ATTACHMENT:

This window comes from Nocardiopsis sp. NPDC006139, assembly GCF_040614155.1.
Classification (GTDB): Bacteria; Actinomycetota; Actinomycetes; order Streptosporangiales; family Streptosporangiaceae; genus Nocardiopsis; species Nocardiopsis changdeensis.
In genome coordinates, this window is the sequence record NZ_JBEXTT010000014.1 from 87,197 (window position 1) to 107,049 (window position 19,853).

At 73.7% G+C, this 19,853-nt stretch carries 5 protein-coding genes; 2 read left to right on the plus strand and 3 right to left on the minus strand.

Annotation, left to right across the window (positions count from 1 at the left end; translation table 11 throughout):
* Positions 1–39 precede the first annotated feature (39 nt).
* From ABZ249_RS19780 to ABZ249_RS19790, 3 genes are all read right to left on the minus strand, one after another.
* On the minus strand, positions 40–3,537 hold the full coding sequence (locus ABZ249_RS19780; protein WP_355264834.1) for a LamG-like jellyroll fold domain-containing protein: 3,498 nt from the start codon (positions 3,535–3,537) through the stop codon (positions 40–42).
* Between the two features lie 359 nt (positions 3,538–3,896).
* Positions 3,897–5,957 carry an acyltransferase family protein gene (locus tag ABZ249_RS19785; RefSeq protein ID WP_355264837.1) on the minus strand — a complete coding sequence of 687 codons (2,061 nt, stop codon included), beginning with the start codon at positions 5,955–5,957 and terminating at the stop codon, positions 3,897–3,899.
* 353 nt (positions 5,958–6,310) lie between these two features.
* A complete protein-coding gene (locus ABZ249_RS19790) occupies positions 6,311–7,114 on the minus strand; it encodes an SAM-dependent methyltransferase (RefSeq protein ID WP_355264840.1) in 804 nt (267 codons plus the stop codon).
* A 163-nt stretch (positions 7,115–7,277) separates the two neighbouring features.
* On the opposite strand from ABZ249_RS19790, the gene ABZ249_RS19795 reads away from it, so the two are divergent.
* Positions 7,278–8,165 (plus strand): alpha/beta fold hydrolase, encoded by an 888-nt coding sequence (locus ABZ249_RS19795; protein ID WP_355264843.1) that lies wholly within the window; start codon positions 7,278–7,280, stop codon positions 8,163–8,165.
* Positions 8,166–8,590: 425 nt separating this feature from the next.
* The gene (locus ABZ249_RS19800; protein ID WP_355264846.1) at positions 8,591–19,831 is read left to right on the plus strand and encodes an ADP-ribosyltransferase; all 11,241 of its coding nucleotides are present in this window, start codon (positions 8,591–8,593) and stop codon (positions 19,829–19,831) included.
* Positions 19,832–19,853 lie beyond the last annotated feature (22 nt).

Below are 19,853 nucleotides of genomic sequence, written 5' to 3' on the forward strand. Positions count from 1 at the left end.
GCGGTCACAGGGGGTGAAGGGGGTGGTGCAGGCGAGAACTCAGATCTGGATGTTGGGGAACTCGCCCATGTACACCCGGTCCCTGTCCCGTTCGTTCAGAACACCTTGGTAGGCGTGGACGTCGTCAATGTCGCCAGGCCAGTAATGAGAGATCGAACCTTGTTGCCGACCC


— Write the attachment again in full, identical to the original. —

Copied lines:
This window comes from Nocardiopsis sp. NPDC006139, assembly GCF_040614155.1.
Classification (GTDB): Bacteria; Actinomycetota; Actinomycetes; order Streptosporangiales; family Streptosporangiaceae; genus Nocardiopsis; species Nocardiopsis changdeensis.
In genome coordinates, this window is the sequence record NZ_JBEXTT010000014.1 from 87,197 (window position 1) to 107,049 (window position 19,853).

At 73.7% G+C, this 19,853-nt stretch carries 5 protein-coding genes; 2 read left to right on the plus strand and 3 right to left on the minus strand.

Annotation, left to right across the window (positions count from 1 at the left end; translation table 11 throughout):
* Positions 1–39 precede the first annotated feature (39 nt).
* From ABZ249_RS19780 to ABZ249_RS19790, 3 genes are all read right to left on the minus strand, one after another.
* On the minus strand, positions 40–3,537 hold the full coding sequence (locus ABZ249_RS19780; protein WP_355264834.1) for a LamG-like jellyroll fold domain-containing protein: 3,498 nt from the start codon (positions 3,535–3,537) through the stop codon (positions 40–42).
* Between the two features lie 359 nt (positions 3,538–3,896).
* Positions 3,897–5,957 carry an acyltransferase family protein gene (locus tag ABZ249_RS19785; RefSeq protein ID WP_355264837.1) on the minus strand — a complete coding sequence of 687 codons (2,061 nt, stop codon included), beginning with the start codon at positions 5,955–5,957 and terminating at the stop codon, positions 3,897–3,899.
* 353 nt (positions 5,958–6,310) lie between these two features.
* A complete protein-coding gene (locus ABZ249_RS19790) occupies positions 6,311–7,114 on the minus strand; it encodes an SAM-dependent methyltransferase (RefSeq protein ID WP_355264840.1) in 804 nt (267 codons plus the stop codon).
* A 163-nt stretch (positions 7,115–7,277) separates the two neighbouring features.
* On the opposite strand from ABZ249_RS19790, the gene ABZ249_RS19795 reads away from it, so the two are divergent.
* Positions 7,278–8,165 (plus strand): alpha/beta fold hydrolase, encoded by an 888-nt coding sequence (locus ABZ249_RS19795; protein ID WP_355264843.1) that lies wholly within the window; start codon positions 7,278–7,280, stop codon positions 8,163–8,165.
* Positions 8,166–8,590: 425 nt separating this feature from the next.
* The gene (locus ABZ249_RS19800; protein ID WP_355264846.1) at positions 8,591–19,831 is read left to right on the plus strand and encodes an ADP-ribosyltransferase; all 11,241 of its coding nucleotides are present in this window, start codon (positions 8,591–8,593) and stop codon (positions 19,829–19,831) included.
* Positions 19,832–19,853 lie beyond the last annotated feature (22 nt).

Below are 19,853 nucleotides of genomic sequence, written 5' to 3' on the forward strand. Positions count from 1 at the left end.
GCGGTCACAGGGGGTGAAGGGGGTGGTGCAGGCGAGAACTCAGATCTGGATGTTGGGGAACTCGCCCATGTACACCCGGTCCCTGTCCCGTTCGTTCAGAACACCTTGGTAGGCGTGGACGTCGTCAATGTCGCCAGGCCAGTAATGAGAGATCGAACCTTGTTGCCGACCC